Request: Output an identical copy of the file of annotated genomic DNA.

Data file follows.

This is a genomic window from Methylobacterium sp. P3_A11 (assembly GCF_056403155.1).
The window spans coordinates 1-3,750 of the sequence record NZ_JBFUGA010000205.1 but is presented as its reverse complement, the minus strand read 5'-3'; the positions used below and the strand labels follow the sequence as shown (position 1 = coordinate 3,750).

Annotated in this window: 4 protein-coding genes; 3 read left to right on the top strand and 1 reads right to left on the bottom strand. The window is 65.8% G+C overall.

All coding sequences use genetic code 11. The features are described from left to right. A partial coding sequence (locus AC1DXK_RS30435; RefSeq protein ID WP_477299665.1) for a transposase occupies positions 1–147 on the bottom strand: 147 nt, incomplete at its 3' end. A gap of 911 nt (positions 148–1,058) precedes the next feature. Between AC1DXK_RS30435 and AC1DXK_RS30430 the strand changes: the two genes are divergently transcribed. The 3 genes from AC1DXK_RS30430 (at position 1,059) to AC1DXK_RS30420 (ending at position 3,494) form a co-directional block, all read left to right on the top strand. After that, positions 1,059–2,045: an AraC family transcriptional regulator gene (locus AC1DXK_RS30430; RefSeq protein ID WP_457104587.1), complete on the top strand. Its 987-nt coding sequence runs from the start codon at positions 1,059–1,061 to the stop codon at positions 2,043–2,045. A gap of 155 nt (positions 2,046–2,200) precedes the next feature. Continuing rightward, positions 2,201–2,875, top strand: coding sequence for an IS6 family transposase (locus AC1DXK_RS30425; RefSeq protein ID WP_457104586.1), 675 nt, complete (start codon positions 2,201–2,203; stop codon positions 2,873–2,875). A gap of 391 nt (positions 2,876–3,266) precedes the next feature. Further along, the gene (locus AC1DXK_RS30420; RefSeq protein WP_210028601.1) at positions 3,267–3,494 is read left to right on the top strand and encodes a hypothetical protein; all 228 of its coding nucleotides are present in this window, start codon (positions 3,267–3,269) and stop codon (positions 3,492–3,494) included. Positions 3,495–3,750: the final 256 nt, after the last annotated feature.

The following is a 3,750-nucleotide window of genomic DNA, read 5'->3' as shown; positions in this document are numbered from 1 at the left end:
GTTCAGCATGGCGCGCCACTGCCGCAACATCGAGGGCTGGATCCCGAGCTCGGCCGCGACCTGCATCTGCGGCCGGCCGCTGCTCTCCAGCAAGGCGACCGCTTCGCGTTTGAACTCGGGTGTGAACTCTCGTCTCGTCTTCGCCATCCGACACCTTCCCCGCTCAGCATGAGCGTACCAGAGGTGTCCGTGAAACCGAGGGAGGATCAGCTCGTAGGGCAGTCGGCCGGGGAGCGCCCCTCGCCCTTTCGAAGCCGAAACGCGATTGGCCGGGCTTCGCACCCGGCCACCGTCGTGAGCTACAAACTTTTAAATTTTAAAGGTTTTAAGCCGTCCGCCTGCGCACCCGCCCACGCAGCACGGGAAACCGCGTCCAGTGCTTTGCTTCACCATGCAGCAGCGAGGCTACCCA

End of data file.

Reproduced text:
This is a genomic window from Methylobacterium sp. P3_A11 (assembly GCF_056403155.1).
The window spans coordinates 1-3,750 of the sequence record NZ_JBFUGA010000205.1 but is presented as its reverse complement, the minus strand read 5'-3'; the positions used below and the strand labels follow the sequence as shown (position 1 = coordinate 3,750).

Annotated in this window: 4 protein-coding genes; 3 read left to right on the top strand and 1 reads right to left on the bottom strand. The window is 65.8% G+C overall.

All coding sequences use genetic code 11. The features are described from left to right. A partial coding sequence (locus AC1DXK_RS30435; RefSeq protein ID WP_477299665.1) for a transposase occupies positions 1–147 on the bottom strand: 147 nt, incomplete at its 3' end. A gap of 911 nt (positions 148–1,058) precedes the next feature. Between AC1DXK_RS30435 and AC1DXK_RS30430 the strand changes: the two genes are divergently transcribed. The 3 genes from AC1DXK_RS30430 (at position 1,059) to AC1DXK_RS30420 (ending at position 3,494) form a co-directional block, all read left to right on the top strand. After that, positions 1,059–2,045: an AraC family transcriptional regulator gene (locus AC1DXK_RS30430; RefSeq protein ID WP_457104587.1), complete on the top strand. Its 987-nt coding sequence runs from the start codon at positions 1,059–1,061 to the stop codon at positions 2,043–2,045. A gap of 155 nt (positions 2,046–2,200) precedes the next feature. Continuing rightward, positions 2,201–2,875, top strand: coding sequence for an IS6 family transposase (locus AC1DXK_RS30425; RefSeq protein ID WP_457104586.1), 675 nt, complete (start codon positions 2,201–2,203; stop codon positions 2,873–2,875). A gap of 391 nt (positions 2,876–3,266) precedes the next feature. Further along, the gene (locus AC1DXK_RS30420; RefSeq protein WP_210028601.1) at positions 3,267–3,494 is read left to right on the top strand and encodes a hypothetical protein; all 228 of its coding nucleotides are present in this window, start codon (positions 3,267–3,269) and stop codon (positions 3,492–3,494) included. Positions 3,495–3,750: the final 256 nt, after the last annotated feature.

The following is a 3,750-nucleotide window of genomic DNA, read 5'->3' as shown; positions in this document are numbered from 1 at the left end:
GTTCAGCATGGCGCGCCACTGCCGCAACATCGAGGGCTGGATCCCGAGCTCGGCCGCGACCTGCATCTGCGGCCGGCCGCTGCTCTCCAGCAAGGCGACCGCTTCGCGTTTGAACTCGGGTGTGAACTCTCGTCTCGTCTTCGCCATCCGACACCTTCCCCGCTCAGCATGAGCGTACCAGAGGTGTCCGTGAAACCGAGGGAGGATCAGCTCGTAGGGCAGTCGGCCGGGGAGCGCCCCTCGCCCTTTCGAAGCCGAAACGCGATTGGCCGGGCTTCGCACCCGGCCACCGTCGTGAGCTACAAACTTTTAAATTTTAAAGGTTTTAAGCCGTCCGCCTGCGCACCCGCCCACGCAGCACGGGAAACCGCGTCCAGTGCTTTGCTTCACCATGCAGCAGCGAGGCTACCCA